What You Need to Know Before Hauling a Horse
Here's what you need to do for your horse's safety and your own peace of mind before every trip with the trailer.
Dale Rudin |
May 29, 2014
A horse relaxes in the trailer after the completion of a safe journey. Here's how to make sure your travels are safe and relaxing, too. Photo: Lesley Ward
A fragile treasure needs to be layered in bubble-wrap and carefully nestled in a protective box for shipping. While you can’t wrap your horse in strapping tape and packaging material to protect him, you can take steps to ensure he will arrive safely at his destination.
Begin by inspecting your trailer thoroughly. Your checklist should include:
- Flooring – The supporting framework and the flooring itself should be examined before each trip. Urine and manure corrode metal, even aluminum, and degrade structural integrity. Lift the mats and look for signs of weakness, rust, and rot. Check along seams, edges, and fasteners where moisture tends to accumulate. Cleaning and air drying your trailer after every use will prolong the life of your floor.
- Latches and hinges – Make sure hinges and latches will keep trailer doors closed and your horse inside where he belongs. An occasional spritz of lubricating spray will protect and make them easier to operate.
- Tie rings – Your horse needs to be tied securely whether he’s inside or outside your trailer. Tie rings can be pulled loose over time so make sure they are firmly attached.
- Gates, Dividers, and Butt Bars – Trailer gates, stall dividers, butt bars, and chains are often fastened with metal pins. Road vibration and rollicking travelers can cause them to become unseated and should be checked. Swing and latch gates and bars to make sure they are moving easily and attaching securely so you don’t have to deal with any surprises while you’re loading your horse.
- Tires – Check tire pressure before each trip both to prolong the life of the tires and to make sure they are safe on the road. Visually inspect the tires for damage and undue wear and replace them when necessary.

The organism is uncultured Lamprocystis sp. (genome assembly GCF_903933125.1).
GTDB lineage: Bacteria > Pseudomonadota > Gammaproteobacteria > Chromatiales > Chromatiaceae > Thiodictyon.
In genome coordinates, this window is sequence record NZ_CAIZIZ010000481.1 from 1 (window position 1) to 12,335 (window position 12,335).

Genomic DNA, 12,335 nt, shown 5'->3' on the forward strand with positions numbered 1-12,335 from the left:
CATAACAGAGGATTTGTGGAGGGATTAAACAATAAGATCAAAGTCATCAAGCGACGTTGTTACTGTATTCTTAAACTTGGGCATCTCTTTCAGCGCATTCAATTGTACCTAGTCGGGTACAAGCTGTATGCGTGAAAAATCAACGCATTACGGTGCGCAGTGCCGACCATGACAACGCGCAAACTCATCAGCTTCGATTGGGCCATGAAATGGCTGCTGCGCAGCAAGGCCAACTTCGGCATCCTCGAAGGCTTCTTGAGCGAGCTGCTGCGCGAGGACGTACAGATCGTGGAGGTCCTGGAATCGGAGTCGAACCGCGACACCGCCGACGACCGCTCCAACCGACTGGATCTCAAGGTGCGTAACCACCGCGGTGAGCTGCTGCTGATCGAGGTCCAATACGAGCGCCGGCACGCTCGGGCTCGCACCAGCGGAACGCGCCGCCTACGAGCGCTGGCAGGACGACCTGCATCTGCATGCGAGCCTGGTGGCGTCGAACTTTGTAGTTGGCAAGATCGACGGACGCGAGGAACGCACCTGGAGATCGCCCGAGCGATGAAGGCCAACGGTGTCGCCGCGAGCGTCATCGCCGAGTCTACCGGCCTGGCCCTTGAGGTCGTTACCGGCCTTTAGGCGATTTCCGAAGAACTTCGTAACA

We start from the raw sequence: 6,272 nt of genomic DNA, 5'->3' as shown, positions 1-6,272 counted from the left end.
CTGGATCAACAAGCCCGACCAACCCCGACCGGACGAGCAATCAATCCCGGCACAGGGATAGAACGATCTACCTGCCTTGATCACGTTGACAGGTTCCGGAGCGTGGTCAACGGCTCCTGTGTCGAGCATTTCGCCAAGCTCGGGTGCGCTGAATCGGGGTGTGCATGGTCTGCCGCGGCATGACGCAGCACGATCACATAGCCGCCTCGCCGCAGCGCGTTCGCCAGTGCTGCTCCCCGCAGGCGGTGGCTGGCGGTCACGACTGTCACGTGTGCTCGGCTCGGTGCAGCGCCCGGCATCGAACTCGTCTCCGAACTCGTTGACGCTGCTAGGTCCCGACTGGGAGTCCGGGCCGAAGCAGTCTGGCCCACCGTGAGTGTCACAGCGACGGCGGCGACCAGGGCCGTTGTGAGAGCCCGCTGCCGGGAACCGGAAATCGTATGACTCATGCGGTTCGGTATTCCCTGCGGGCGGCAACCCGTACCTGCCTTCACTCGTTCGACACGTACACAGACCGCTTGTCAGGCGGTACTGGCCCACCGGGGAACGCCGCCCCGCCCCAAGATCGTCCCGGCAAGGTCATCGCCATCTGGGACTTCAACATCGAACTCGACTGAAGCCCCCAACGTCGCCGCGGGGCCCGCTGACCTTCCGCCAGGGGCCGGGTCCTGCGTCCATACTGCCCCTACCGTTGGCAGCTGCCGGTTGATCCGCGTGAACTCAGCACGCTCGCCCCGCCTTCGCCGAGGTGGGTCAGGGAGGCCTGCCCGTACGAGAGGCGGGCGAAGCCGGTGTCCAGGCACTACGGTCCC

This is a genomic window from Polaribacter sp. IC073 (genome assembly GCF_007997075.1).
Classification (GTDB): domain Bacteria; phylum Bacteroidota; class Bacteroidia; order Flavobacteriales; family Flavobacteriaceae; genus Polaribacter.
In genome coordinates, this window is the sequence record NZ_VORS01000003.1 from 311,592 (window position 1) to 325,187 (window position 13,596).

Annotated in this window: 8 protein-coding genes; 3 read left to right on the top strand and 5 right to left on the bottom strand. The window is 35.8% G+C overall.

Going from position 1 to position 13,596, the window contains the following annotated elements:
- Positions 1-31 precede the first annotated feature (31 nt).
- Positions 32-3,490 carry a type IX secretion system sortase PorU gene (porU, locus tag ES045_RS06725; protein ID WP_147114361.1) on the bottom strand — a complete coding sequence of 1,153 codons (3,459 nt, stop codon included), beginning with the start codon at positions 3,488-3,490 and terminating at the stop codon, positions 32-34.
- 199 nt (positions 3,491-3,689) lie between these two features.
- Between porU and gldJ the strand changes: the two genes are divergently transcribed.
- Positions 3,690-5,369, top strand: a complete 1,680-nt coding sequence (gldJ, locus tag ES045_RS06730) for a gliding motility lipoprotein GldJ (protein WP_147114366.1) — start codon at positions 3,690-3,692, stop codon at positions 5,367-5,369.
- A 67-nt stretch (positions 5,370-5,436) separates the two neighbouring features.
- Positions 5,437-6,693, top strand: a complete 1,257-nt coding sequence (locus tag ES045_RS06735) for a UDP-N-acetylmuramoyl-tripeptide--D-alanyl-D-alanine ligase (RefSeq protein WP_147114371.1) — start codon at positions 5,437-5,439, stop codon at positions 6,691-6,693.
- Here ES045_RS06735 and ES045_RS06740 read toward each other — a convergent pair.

- Brakes – Most trailers are equipped with electric brakes connected to controllers inside the tow vehicle. Test them with your trailer empty by driving at a very slow speed, not much more than a crawl, and set the controller to activate the trailer brakes just before the vehicle’s brakes engage. If they are working properly, you’ll feel a grab when the trailer tires slow. When the trailer is loaded, the brake controller should be set to activate the vehicle brakes first.
- Lights – Make sure your turn signals and brake lights are functioning and nighttime running lights are coming on so that your trailer is visible to other drivers.
- Hitch – The importance of having a properly secured and suitable hitch cannot be overstated. Make sure the trailer is securely fastened, the locking pin is firmly in place, and the safety chains are connected tightly to the tow vehicle. If you have a bumper pull trailer, the chains should cross under the hitch. Once your horse is loaded and you’ve rolled to the end of your drive, hop out and give your entire rig a quick once over to make sure all is well.
Photo: Lesley Ward
With your trailer and horse ready to roll, it’s time to get on the road. However, hauling a live animal is not the same as an everyday commute. Follow these guidelines as you drive:
- Leave plenty of time to arrive - Rushing and hauling never mix. Always be calm and attentive when you’re driving your rig. Arriving safely is always more important than being on schedule.
- Give your horse a smooth ride – Accelerate slowly. Roll to a stop instead of stopping suddenly to help your horse maintain his balance. Take each corner wide and slow. If you feel your weight shift in your seat during a turn, your horse’s weight is being shifted too.
- Drive with your eyes a mile down the road – Anticipating upcoming traffic, a changing signal, or road hazards means less stress on your horse. Watch out for stale green lights and decelerate as you approach intersections. Braking hard or suddenly swerving can upset the stability of your trailer and increase your horse’s risk of injury. Give yourself more distance than you think you need between yourself and fellow drivers.
These special considerations will help protect your precious cargo and ensure that you both arrive safely.
Want more info on trailering? Here are more articles for you:
Video: Inspecting a Horse Trailer
What Your Horse Needs to Know Before Getting in a Trailer
How to Find the Right Horse Trailer
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What You Need to Know Before Hauling a Horse